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Netflix’s Barry Gives Us A Year in the Life of Young Obama


Before the White House, before Michelle, there was just Barry. In the Netflix original, Barry, we see the 44th President of the United States as he enters his first year of post-secondary schooling. There are drugs, romance, and a struggle to discover where one fits in the world.

Barry

This September the film made its debut at the 2016 Toronto International Film Festival and is “a nuanced, artistic exploration of a pivotal year in the life of Barack Obama”. Arriving in New York City in the fall of 1981, “Barry”, as he is known to his friends, is beginning his first year at Columbia University amidst a crime-ridden and racially charged environment. Between his classmates, a love interest (not Michelle), his estranged Kenyan father, and his free-spirited mother, Barry struggles to find a balance with the various people in his life. It is this year and the challenges that accompany it that will shape his future views on race and government.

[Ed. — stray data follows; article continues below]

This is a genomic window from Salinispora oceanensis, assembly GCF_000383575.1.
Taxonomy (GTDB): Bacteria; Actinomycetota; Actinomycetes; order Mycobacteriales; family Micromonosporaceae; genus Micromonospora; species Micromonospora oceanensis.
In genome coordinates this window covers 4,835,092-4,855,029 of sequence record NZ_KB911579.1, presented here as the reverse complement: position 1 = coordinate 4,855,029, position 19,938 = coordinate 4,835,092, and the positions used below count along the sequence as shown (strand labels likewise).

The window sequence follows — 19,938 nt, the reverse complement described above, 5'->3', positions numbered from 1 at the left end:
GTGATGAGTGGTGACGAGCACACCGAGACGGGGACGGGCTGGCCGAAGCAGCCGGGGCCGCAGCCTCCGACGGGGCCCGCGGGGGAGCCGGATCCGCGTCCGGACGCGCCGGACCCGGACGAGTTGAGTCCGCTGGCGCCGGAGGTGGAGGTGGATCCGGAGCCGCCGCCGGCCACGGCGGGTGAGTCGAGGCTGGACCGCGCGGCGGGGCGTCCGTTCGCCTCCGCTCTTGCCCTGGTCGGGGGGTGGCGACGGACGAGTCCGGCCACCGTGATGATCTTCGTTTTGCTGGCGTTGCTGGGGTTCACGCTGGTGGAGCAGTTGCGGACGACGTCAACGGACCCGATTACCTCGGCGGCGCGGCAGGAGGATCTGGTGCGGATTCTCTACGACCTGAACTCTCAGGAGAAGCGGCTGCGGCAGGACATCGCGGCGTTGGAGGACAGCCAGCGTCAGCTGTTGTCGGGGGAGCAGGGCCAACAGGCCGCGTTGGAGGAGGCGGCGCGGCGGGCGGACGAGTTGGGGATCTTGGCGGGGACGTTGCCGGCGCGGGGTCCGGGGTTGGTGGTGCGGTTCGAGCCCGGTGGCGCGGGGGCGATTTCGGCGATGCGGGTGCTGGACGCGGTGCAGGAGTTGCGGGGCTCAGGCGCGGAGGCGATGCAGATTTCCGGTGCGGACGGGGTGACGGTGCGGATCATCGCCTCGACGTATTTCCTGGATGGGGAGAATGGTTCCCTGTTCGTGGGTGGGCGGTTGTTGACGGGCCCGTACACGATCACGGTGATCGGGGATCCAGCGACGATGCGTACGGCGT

Barry

Barry stars Australian newcomer Devon Terrell in a breakout performance as young Obama, and features a strong supporting cast of familiar faces including Ashley Judd (Divergent, Double Jeopardy), Jenna Elfman (Friends With Benefits, Big Stone Gap), and up-and-comers Anya Taylor-Joy (The Witch), Jason Mitchell (Straight Outta Compton), Ellar Coltrane (Boyhood), and Avi Nash (Learning to Drive, “Silicon Valley”). Filmmaker Vikram Gandhi (Kumaré, HBO’s “Vice”), a Columbia University alumni, approached fellow alum Adam Mansbach (author of “Go the F**k to Sleep”) to help tell this origin story, and from that collaboration Mansbach penned the script.

Barry

The film is an interesting look at a formative year in the life of America’s outgoing President. Terrell captures Obama’s mannerisms well and it’s easy to see his portrayal as a reflection of what a younger Obama might have been like. While I was slightly disappointed that there’s no Michelle yet at this point in his life, Taylor-Joy, in the role of the love interest, does a great job of helping Barry examine where he fits as a young biracial man.

Watching Barry will give you a sense of what led Barack Obama to become the man he is today. More importantly it examines issues that are still being dealt with 35 years later. For a movie that is set at the beginning of the 80’s, it couldn’t be more relevant today.

By Kevin Joseph

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